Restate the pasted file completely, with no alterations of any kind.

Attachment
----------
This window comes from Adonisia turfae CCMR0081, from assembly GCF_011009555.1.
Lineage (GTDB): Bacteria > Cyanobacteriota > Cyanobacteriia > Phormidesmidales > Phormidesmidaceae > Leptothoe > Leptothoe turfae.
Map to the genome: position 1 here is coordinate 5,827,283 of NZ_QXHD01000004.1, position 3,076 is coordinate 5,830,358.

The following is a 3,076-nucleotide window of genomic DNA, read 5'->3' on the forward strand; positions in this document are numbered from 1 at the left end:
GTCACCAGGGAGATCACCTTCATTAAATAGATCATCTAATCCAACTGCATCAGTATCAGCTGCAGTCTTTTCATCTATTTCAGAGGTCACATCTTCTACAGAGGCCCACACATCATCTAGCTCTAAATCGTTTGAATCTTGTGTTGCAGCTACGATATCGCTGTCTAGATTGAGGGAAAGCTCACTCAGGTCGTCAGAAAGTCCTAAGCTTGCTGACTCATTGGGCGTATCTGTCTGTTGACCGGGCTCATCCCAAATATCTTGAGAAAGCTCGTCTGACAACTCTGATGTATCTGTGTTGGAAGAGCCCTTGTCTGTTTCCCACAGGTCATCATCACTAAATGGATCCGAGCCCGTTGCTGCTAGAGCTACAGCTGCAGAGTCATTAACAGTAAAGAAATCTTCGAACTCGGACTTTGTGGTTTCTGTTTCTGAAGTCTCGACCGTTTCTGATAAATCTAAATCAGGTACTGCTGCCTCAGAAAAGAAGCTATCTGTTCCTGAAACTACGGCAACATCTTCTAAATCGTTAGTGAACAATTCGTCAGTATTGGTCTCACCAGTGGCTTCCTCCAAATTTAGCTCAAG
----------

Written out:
This window comes from Adonisia turfae CCMR0081, from assembly GCF_011009555.1.
Lineage (GTDB): Bacteria > Cyanobacteriota > Cyanobacteriia > Phormidesmidales > Phormidesmidaceae > Leptothoe > Leptothoe turfae.
Map to the genome: position 1 here is coordinate 5,827,283 of NZ_QXHD01000004.1, position 3,076 is coordinate 5,830,358.

The following is a 3,076-nucleotide window of genomic DNA, read 5'->3' on the forward strand; positions in this document are numbered from 1 at the left end:
GTCACCAGGGAGATCACCTTCATTAAATAGATCATCTAATCCAACTGCATCAGTATCAGCTGCAGTCTTTTCATCTATTTCAGAGGTCACATCTTCTACAGAGGCCCACACATCATCTAGCTCTAAATCGTTTGAATCTTGTGTTGCAGCTACGATATCGCTGTCTAGATTGAGGGAAAGCTCACTCAGGTCGTCAGAAAGTCCTAAGCTTGCTGACTCATTGGGCGTATCTGTCTGTTGACCGGGCTCATCCCAAATATCTTGAGAAAGCTCGTCTGACAACTCTGATGTATCTGTGTTGGAAGAGCCCTTGTCTGTTTCCCACAGGTCATCATCACTAAATGGATCCGAGCCCGTTGCTGCTAGAGCTACAGCTGCAGAGTCATTAACAGTAAAGAAATCTTCGAACTCGGACTTTGTGGTTTCTGTTTCTGAAGTCTCGACCGTTTCTGATAAATCTAAATCAGGTACTGCTGCCTCAGAAAAGAAGCTATCTGTTCCTGAAACTACGGCAACATCTTCTAAATCGTTAGTGAACAATTCGTCAGTATTGGTCTCACCAGTGGCTTCCTCCAAATTTAGCTCAAG